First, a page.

For my first four years with ECM Publishers, I managed the company’s papers in Dakota County, where we competed for advertisers with the Sun Current weekly newspapers and other media, including the Star Tribune and Pioneer Press. Last December, ECM’s board of directors approved the acquisition of the Sun papers, and my Thisweek papers merged with the Sun to become Sun Thisweek.
Overnight, Dakota County became a profitable place for ECM to do business.
Since then, ECM has merged papers in other communities where we had competed with Sun, and last Monday night, we got to celebrate at the first ECM shareholder meeting since our two competing companies became one.
Our chief financial officer, Rod Garbe, detailed increases in revenue and profit resulting from the merger. And he shared with almost 200 ECM associates the current stock price, which has increased more than 50 percent since last year because of the potential we now have as the largest weekly newspaper company in the state.
The share price matters to those of us who work for ECM because a significant part of the company is owned by employees through stock. But financial matters were just the tail end of the shareholders meeting. The rest of the evening was devoted to honoring the creativity of colleagues who design and sell ads, the journalistic skills that go into our news reports and the commitment of ECM employees who volunteer in the communities we serve with our 51 newspapers.
Julian Andersen, our publisher and CEO, presided over a meeting at which dozens were given awards for the best ads, best news stories, best photos and the Elmer Andersen Award for public service, which went to graphic artist Tammy Luukkenon of Linwood, who has volunteered hundreds of hours to raise money to fight breast cancer. Appropriately, Andersen was so anxious to get to the annual public-service award, named for his father, that he almost forgot to officially close the annual business meeting.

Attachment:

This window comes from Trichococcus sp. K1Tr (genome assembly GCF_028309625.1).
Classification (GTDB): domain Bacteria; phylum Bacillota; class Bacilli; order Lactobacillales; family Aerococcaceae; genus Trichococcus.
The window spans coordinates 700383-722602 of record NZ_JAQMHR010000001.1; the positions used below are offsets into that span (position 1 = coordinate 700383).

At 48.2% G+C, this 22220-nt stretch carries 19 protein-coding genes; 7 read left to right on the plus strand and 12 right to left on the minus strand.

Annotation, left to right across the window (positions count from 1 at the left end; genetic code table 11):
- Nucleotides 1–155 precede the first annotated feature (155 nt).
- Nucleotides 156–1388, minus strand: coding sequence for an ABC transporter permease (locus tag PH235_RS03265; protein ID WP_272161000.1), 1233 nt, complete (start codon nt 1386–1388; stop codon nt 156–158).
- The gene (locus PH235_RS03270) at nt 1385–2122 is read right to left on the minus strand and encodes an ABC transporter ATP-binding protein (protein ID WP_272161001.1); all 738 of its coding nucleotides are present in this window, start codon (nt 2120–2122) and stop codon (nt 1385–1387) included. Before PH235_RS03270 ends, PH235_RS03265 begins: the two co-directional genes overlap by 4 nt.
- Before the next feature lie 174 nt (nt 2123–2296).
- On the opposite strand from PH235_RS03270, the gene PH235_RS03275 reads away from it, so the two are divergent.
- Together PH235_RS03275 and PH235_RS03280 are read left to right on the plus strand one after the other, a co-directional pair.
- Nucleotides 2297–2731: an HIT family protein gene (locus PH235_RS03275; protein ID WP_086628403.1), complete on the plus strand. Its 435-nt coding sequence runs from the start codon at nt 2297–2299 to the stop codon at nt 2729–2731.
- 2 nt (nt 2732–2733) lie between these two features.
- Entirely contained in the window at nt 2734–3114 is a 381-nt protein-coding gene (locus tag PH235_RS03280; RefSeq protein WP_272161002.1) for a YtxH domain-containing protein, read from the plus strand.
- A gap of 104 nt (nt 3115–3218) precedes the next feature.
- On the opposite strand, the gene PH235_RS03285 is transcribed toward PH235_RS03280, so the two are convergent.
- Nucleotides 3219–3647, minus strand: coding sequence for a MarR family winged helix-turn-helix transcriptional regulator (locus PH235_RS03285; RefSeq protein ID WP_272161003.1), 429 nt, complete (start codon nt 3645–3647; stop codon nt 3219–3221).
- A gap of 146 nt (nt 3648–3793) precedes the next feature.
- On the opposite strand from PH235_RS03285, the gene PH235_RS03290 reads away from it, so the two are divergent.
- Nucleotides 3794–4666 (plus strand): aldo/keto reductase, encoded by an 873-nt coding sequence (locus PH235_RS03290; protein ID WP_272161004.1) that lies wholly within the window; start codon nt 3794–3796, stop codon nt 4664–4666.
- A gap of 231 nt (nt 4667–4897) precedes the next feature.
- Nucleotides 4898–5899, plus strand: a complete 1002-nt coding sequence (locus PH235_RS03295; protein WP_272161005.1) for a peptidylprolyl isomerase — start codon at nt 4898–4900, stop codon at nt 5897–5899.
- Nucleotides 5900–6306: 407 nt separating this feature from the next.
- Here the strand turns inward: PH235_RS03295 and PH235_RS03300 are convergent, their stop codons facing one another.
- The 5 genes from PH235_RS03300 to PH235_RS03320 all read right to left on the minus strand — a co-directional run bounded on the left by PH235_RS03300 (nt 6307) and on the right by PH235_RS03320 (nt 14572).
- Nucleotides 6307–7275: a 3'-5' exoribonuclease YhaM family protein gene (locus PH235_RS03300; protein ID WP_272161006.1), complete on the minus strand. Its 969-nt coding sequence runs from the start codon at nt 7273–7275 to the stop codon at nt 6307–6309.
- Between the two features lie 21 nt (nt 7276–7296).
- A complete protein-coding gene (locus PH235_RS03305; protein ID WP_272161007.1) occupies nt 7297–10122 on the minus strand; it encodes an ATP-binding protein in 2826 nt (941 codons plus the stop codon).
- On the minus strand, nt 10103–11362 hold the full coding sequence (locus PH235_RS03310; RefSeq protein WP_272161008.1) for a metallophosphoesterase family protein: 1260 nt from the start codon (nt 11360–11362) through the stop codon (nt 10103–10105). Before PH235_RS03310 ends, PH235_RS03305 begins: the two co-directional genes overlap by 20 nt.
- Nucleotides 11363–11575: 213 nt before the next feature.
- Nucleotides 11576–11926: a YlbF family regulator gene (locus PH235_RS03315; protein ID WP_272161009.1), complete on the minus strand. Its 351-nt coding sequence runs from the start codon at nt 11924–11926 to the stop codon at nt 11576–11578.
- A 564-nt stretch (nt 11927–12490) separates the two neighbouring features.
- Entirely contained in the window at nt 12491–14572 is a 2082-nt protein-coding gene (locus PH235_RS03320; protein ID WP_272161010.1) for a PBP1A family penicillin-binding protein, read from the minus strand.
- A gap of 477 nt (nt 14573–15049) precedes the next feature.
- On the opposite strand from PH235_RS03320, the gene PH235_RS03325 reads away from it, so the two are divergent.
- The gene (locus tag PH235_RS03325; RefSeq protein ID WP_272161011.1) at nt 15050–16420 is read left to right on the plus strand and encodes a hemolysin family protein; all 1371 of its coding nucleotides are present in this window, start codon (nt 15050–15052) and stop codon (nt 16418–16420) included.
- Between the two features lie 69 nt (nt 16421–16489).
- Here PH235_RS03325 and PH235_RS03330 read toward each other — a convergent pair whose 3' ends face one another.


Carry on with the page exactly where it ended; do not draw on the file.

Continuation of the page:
ECM President Marge Winkelman slipped up to the podium to remind her boss of that bit of meeting protocol. But on this evening, attended by almost half of the company’s workforce, business protocol took a backseat to an extraordinary coming together of former competitors in an industry that has been battered by recession and technological change. Over the past few years, companies that own newspapers have been filing for bankruptcy as people read less and as advertisers move to websites. Among those who have experienced financial restructuring through the bankruptcy court are employees of companies that own the Star Tribune, the Pioneer Press and, yes, our new colleagues at what is now known as ECM-Sun.
Last week at the Harvest Grill Event Center in Coon Rapids, I got to hand out awards with Peggy Bakken, longtime executive editor of the Sun papers. As it happens, the ECM first-place awards were almost evenly distributed between ECM and Sun by judges at St. Cloud State University. It was a coincidence that put an exclamation point on a merger process that, Andersen and Winkelman pointed out, has gone far more smoothly than anyone could have expected. For the spiritual among us, it was almost as if ECM founder Elmer Andersen, the late former governor, was pulling strings from his editor’s chair in the sky.
Winkelman smiled out over the room and declared us one happy family. Even Garbe, our chief financial officer who has been delivering news of declining revenue and stock price for several years, was smiling. He declared that the specter of “uncertainty” has been pushed into the background by a new watchword for ECM – “opportunity.”
Larry Werner is director of news for ECM. His e-mail is email@example.com.